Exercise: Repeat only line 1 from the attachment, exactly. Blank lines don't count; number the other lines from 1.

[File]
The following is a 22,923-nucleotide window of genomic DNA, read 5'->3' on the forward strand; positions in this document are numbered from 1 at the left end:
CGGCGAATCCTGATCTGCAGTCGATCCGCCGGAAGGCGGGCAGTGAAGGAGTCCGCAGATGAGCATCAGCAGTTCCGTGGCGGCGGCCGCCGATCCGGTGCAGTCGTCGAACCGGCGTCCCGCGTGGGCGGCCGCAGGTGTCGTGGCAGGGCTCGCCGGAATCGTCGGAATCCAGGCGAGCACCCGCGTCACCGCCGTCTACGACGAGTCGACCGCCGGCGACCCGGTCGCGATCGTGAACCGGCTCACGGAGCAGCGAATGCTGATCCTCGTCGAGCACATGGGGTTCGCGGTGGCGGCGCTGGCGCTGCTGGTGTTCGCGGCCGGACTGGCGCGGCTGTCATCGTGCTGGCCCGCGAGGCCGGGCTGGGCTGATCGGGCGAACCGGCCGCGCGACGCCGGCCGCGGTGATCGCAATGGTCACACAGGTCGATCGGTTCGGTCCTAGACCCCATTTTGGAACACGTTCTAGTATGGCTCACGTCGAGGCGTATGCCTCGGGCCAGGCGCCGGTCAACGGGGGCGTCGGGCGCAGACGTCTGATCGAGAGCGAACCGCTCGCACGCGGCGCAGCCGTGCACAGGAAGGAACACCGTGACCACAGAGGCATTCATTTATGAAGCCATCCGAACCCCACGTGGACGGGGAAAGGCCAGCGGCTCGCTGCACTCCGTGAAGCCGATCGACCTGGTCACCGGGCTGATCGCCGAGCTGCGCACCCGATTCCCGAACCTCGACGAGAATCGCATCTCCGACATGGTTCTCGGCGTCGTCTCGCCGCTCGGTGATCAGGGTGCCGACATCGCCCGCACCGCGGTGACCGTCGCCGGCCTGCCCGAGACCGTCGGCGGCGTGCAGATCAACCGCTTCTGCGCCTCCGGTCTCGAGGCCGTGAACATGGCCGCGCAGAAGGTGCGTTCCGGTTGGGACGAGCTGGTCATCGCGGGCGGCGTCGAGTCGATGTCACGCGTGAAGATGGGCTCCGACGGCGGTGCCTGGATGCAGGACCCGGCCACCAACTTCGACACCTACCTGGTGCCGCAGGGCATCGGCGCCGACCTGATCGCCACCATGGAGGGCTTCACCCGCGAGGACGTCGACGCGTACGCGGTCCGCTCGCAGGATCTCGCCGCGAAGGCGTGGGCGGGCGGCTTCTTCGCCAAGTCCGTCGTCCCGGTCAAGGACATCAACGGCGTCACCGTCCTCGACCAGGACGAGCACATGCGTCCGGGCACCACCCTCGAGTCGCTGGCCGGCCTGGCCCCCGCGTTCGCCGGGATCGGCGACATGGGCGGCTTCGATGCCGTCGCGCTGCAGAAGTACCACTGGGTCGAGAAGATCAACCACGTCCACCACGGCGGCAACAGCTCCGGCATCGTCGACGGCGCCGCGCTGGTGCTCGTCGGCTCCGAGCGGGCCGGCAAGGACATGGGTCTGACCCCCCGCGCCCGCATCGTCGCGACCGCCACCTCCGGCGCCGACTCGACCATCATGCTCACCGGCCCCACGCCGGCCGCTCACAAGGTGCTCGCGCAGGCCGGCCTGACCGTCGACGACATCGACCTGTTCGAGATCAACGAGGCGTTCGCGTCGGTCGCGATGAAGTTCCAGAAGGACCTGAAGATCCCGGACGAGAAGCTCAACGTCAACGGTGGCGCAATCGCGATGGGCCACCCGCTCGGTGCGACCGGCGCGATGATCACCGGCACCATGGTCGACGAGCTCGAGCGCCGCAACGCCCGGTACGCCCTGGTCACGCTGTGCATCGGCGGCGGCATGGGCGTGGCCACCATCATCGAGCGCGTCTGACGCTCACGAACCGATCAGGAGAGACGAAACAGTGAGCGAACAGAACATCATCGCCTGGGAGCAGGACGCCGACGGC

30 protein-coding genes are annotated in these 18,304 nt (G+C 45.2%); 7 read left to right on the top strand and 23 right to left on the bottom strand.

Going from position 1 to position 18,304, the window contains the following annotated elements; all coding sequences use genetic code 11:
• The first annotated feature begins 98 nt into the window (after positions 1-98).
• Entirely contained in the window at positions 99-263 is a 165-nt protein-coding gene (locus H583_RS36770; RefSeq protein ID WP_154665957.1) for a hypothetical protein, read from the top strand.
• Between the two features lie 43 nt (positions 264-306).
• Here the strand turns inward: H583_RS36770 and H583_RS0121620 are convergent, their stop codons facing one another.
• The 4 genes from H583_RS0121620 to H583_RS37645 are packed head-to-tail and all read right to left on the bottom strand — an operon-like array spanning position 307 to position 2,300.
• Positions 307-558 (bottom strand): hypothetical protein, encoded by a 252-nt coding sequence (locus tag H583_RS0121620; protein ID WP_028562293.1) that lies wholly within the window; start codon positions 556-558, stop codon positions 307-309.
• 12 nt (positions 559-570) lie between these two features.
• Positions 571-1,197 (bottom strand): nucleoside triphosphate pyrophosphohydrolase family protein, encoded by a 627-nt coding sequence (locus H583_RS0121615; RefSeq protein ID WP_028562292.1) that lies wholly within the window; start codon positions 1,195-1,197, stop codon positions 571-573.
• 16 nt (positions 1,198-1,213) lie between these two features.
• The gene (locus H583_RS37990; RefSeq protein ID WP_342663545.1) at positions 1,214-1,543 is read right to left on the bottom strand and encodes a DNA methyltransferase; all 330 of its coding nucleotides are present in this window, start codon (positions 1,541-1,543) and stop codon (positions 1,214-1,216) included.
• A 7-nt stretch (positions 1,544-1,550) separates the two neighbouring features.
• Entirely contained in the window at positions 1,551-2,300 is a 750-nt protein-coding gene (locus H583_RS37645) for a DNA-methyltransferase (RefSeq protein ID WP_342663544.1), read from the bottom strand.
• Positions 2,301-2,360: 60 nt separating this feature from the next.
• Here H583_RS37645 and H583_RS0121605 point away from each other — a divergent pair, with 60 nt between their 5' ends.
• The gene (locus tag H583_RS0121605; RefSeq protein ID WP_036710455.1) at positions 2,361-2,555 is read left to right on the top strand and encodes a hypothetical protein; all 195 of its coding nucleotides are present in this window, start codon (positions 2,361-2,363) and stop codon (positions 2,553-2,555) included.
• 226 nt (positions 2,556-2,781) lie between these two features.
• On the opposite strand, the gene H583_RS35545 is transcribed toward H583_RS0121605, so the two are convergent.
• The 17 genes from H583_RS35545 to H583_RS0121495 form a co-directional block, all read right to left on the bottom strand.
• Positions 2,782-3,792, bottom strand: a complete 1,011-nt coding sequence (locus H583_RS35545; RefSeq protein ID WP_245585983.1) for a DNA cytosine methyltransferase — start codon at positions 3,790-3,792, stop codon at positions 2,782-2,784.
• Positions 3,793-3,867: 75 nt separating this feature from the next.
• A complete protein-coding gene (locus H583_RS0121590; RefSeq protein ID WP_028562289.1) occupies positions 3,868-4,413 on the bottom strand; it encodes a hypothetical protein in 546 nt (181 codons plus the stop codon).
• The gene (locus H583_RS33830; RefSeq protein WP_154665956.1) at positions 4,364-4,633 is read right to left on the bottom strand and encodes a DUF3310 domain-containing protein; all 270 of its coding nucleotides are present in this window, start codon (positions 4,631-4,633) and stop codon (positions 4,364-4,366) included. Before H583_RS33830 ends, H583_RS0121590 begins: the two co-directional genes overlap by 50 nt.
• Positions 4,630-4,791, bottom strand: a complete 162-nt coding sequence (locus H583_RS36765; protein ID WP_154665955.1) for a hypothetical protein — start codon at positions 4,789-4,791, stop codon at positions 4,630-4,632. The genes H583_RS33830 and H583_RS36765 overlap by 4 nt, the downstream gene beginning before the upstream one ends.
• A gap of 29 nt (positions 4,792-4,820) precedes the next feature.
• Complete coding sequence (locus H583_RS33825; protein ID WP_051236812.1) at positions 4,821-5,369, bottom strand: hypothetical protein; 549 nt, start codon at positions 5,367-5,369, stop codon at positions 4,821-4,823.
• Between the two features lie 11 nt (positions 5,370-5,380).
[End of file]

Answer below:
The following is a 22,923-nucleotide window of genomic DNA, read 5'->3' on the forward strand; positions in this document are numbered from 1 at the left end: